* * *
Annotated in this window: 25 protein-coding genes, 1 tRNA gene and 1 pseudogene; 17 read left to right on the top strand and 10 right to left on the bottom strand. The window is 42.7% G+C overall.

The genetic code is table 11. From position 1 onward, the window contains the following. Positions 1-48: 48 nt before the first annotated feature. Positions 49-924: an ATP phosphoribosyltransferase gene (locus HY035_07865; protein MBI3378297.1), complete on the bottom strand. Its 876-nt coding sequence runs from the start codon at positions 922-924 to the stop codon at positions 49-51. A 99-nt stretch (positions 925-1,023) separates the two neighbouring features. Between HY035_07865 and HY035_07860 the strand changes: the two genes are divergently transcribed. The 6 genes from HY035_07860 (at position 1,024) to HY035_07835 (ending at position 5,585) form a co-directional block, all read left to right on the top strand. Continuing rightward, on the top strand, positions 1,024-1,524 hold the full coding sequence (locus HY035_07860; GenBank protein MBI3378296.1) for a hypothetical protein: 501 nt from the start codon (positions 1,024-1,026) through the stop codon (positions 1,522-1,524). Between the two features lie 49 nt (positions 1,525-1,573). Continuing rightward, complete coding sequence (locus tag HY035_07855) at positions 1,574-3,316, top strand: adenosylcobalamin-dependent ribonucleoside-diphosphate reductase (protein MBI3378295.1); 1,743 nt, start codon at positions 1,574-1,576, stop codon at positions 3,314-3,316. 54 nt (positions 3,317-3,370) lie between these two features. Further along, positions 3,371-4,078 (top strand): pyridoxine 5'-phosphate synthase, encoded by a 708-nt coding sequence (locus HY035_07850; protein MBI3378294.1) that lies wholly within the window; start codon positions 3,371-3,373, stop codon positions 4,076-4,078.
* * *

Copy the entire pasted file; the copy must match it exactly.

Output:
Annotated in this window: 25 protein-coding genes, 1 tRNA gene and 1 pseudogene; 17 read left to right on the top strand and 10 right to left on the bottom strand. The window is 42.7% G+C overall.

The genetic code is table 11. From position 1 onward, the window contains the following. Positions 1-48: 48 nt before the first annotated feature. Positions 49-924: an ATP phosphoribosyltransferase gene (locus HY035_07865; protein MBI3378297.1), complete on the bottom strand. Its 876-nt coding sequence runs from the start codon at positions 922-924 to the stop codon at positions 49-51. A 99-nt stretch (positions 925-1,023) separates the two neighbouring features. Between HY035_07865 and HY035_07860 the strand changes: the two genes are divergently transcribed. The 6 genes from HY035_07860 (at position 1,024) to HY035_07835 (ending at position 5,585) form a co-directional block, all read left to right on the top strand. Continuing rightward, on the top strand, positions 1,024-1,524 hold the full coding sequence (locus HY035_07860; GenBank protein MBI3378296.1) for a hypothetical protein: 501 nt from the start codon (positions 1,024-1,026) through the stop codon (positions 1,522-1,524). Between the two features lie 49 nt (positions 1,525-1,573). Continuing rightward, complete coding sequence (locus tag HY035_07855) at positions 1,574-3,316, top strand: adenosylcobalamin-dependent ribonucleoside-diphosphate reductase (protein MBI3378295.1); 1,743 nt, start codon at positions 1,574-1,576, stop codon at positions 3,314-3,316. 54 nt (positions 3,317-3,370) lie between these two features. Further along, positions 3,371-4,078 (top strand): pyridoxine 5'-phosphate synthase, encoded by a 708-nt coding sequence (locus HY035_07850; protein MBI3378294.1) that lies wholly within the window; start codon positions 3,371-3,373, stop codon positions 4,076-4,078.